When your Siamese cat is experiencing separation anxiety, it is common for them to indulge in behaviors such as excessive grooming or licking. As a result, they may damage their coat, especially around the lower back, abdomen, thighs, and forelegs. However, loss of fur can also be a possible indication of food or environmental allergies. Hence, it is important to talk to your vet about it.
Loss of Appetite
Another possible sign of separation anxiety that your cat may show is loss of appetite. Your cat may refuse to eat, especially when the owner tries to feed them.
Vomiting and Diarrhea
Some of the classic signs of stress in your Siamese cats are vomiting and diarrhea. However, they can also be an indicator of some physical illnesses.
Other Behavioral Issues
Apart from excessive clinginess, if your Siamese cat is demonstrating destructive behavior, such as scratching doors or knocking off windowsills, then there is a possibility that your Siamese cat may be suffering from separation anxiety.
As a pet parent, you must remember that some of the signs and symptoms of separation anxiety overlap with the signs of other health and behavior conditions. Hence, if you notice any of the above signs, it’s best to consult your vet before you determine that your Siamese cat is experiencing separation anxiety.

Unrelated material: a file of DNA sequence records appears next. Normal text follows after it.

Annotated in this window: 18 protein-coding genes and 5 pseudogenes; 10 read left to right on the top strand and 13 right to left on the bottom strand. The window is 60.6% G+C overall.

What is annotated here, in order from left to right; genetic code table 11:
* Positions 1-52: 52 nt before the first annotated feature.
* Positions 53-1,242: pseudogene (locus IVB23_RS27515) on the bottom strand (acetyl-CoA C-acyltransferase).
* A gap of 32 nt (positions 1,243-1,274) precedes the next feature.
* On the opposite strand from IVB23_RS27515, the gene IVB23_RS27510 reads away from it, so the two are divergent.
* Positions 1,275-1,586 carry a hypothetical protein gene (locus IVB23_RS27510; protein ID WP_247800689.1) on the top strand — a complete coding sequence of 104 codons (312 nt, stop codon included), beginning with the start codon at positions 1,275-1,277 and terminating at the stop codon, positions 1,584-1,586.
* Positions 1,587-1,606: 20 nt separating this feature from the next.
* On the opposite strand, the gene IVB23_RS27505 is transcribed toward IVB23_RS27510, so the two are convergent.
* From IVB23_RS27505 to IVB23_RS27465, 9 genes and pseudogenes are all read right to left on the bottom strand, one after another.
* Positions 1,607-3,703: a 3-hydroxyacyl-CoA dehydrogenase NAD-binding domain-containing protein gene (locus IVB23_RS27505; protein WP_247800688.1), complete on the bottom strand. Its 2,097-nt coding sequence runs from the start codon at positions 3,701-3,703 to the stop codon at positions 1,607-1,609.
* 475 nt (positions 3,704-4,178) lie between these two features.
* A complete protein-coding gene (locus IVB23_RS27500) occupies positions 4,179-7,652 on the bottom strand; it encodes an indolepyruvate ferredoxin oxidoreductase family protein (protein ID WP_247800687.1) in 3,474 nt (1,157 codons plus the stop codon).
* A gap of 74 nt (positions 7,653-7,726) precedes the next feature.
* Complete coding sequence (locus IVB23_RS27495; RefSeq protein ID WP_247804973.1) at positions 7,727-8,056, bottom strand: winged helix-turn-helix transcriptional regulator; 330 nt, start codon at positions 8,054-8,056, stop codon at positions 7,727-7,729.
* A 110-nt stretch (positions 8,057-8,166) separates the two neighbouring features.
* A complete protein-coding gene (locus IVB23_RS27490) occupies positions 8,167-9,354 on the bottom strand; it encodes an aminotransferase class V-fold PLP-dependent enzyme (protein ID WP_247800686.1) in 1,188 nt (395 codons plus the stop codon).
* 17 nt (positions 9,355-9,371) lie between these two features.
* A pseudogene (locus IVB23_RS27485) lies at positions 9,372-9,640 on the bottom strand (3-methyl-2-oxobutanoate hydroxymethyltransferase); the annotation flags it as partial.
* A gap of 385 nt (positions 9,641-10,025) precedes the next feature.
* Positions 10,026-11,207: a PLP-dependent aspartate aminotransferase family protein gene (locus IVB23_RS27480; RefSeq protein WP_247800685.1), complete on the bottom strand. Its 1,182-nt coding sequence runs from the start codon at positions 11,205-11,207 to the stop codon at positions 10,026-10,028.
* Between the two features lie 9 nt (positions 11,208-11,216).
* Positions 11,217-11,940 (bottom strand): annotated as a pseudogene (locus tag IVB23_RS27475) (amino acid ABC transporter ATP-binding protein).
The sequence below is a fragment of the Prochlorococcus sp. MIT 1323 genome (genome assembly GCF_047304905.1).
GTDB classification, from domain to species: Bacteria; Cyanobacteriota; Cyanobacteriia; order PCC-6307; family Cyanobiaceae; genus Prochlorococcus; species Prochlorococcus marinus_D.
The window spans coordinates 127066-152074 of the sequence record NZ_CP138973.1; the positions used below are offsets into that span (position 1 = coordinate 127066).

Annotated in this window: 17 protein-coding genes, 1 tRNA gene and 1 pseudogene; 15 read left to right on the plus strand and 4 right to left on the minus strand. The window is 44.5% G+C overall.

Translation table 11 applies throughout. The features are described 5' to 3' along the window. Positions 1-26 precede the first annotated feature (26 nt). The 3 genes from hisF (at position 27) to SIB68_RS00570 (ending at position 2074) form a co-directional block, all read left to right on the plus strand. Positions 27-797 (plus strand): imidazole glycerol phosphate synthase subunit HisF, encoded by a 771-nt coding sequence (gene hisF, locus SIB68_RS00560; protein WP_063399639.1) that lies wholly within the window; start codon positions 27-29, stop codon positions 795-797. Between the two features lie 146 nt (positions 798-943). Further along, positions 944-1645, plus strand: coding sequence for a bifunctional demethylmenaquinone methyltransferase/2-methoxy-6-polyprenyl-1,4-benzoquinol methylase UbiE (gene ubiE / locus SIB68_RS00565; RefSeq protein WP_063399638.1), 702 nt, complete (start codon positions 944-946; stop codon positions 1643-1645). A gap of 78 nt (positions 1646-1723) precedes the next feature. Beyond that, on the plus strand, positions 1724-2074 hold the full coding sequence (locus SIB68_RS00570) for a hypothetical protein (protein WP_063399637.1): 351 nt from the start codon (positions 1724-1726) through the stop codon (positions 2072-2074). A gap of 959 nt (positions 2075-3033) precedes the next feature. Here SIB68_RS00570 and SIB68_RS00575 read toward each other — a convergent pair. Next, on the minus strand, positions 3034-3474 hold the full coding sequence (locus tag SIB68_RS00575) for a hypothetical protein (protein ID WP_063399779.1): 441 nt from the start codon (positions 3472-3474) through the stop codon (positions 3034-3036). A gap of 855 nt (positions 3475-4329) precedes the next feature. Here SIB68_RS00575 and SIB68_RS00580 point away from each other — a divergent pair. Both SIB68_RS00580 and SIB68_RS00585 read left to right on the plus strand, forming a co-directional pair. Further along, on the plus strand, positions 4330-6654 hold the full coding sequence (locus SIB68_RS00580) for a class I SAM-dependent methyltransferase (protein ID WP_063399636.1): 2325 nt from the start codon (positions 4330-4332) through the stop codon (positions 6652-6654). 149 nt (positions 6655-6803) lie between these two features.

Causes of Separation Anxiety in Siamese Cats
Now that you already some of the signs and symptoms your Siamese cat shows when experiencing separation anxiety, here are some of the causes of separation anxiety in Siamese cats.
#1. Anxiety and Depression
Just like humans, your feline also tends to feel sad or depressed. Siamese cats are prone to depression because they are an intelligent breed that thrives on interaction with humans and other animals. When they miss out on human connection or interaction with other animals, they develop depression, which leads to separation anxiety.
How to Manage it?
Identifying depression in Siamese cats may be difficult, but once your vet rules out all possible medical conditions or illnesses, they may suggest spending more time with your pet. In cases where your attention to your pet doesn’t suffice, and your Siamese cat is still struggling with depression and anxiety, your vet may prescribe anti-anxiety medicines which may be of help to your cat.
#2. Stress-Related Hormones
Stress is not something that only humans experience. It affects all living creatures, including your feline. Stress-related hormones may be the culprit that triggers separation anxiety in your Siamese cat. When you notice that your Siamese cat is stressed out or is starting to get anxious as soon as you are ready to leave the house, stress-related hormones may cause separation anxiety.
Due to the excessive release of stress hormone in the cat’s body, you can find your Siamese cat with an upset stomach that results in vomiting and diarrhea. Moreover, excess stress levels can cause your Siamese cat to pee and poop around the house instead of their litter box.